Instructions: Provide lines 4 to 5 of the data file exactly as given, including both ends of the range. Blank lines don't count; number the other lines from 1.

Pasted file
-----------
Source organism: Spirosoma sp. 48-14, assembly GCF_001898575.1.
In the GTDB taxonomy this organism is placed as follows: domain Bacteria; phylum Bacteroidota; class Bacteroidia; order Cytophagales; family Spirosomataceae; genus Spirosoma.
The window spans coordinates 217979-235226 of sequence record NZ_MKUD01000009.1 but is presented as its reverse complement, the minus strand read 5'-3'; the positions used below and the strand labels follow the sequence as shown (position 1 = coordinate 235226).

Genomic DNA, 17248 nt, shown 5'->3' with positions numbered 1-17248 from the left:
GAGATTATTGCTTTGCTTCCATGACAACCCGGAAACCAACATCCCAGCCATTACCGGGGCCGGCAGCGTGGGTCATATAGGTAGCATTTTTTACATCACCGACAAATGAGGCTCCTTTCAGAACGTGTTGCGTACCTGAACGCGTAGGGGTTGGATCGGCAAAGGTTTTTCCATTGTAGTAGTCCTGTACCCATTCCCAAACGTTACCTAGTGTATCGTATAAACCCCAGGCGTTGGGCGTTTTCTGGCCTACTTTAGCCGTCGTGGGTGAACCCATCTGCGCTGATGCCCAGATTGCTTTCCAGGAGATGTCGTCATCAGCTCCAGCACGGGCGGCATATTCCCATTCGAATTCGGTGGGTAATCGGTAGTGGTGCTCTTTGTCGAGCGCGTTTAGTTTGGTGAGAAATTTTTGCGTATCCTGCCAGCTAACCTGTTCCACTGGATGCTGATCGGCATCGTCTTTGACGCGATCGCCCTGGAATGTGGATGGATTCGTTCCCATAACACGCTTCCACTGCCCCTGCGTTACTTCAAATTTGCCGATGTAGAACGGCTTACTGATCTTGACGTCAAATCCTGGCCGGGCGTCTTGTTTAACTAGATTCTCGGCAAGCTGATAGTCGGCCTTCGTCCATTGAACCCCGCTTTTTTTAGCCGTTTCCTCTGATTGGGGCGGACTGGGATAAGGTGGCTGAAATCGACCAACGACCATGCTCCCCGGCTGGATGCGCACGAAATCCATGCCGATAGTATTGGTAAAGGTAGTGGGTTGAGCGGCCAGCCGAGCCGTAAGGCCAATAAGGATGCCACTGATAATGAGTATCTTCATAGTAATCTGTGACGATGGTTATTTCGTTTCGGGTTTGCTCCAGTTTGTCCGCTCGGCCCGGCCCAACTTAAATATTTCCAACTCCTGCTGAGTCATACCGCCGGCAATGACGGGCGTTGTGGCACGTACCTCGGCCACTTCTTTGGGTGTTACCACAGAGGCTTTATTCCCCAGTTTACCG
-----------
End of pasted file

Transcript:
Genomic DNA, 17248 nt, shown 5'->3' with positions numbered 1-17248 from the left:
GAGATTATTGCTTTGCTTCCATGACAACCCGGAAACCAACATCCCAGCCATTACCGGGGCCGGCAGCGTGGGTCATATAGGTAGCATTTTTTACATCACCGACAAATGAGGCTCCTTTCAGAACGTGTTGCGTACCTGAACGCGTAGGGGTTGGATCGGCAAAGGTTTTTCCATTGTAGTAGTCCTGTACCCATTCCCAAACGTTACCTAGTGTATCGTATAAACCCCAGGCGTTGGGCGTTTTCTGGCCTACTTTAGCCGTCGTGGGTGAACCCATCTGCGCTGATGCCCAGATTGCTTTCCAGGAGATGTCGTCATCAGCTCCAGCACGGGCGGCATATTCCCATTCGAATTCGGTGGGTAATCGGTAGTGGTGCTCTTTGTCGAGCGCGTTTAGTTTGGTGAGAAATTTTTGCGTATCCTGCCAGCTAACCTGTTCCACTGGATGCTGATCGGCATCGTCTTTGACGCGATCGCCCTGGAATGTGGATGGATTCGTTCCCATAACACGCTTCCACTGCCCCTGCGTTACTTCAAATTTGCCGATGTAGAACGGCTTACTGATCTTGACGTCAAATCCTGGCCGGGCGTCTTGTTTAACTAGATTCTCGGCAAGCTGATAGTCGGCCTTCGTCCATTGAACCCCGCTTTTTTTAGCCGTTTCCTCTGATTGGGGCGGACTGGGATAAGGTGGCTGAAATCGACCAACGACCATGCTCCCCGGCTGGATGCGCACGAAATCCATGCCGATAGTATTGGTAAAGGTAGTGGGTTGAGCGGCCAGCCGAGCCGTAAGGCCAATAAGGATGCCACTGATAATGAGTATCTTCATAGTAATCTGTGACGATGGTTATTTCGTTTCGGGTTTGCTCCAGTTTGTCCGCTCGGCCCGGCCCAACTTAAATATTTCCAACTCCTGCTGAGTCATACCGCCGGCAATGACGGGCGTTGTGGCACGTACCTCGGCCACTTCTTTGGGTGTTACCACAGAGGCTTTATTCCCCAGTTTACCG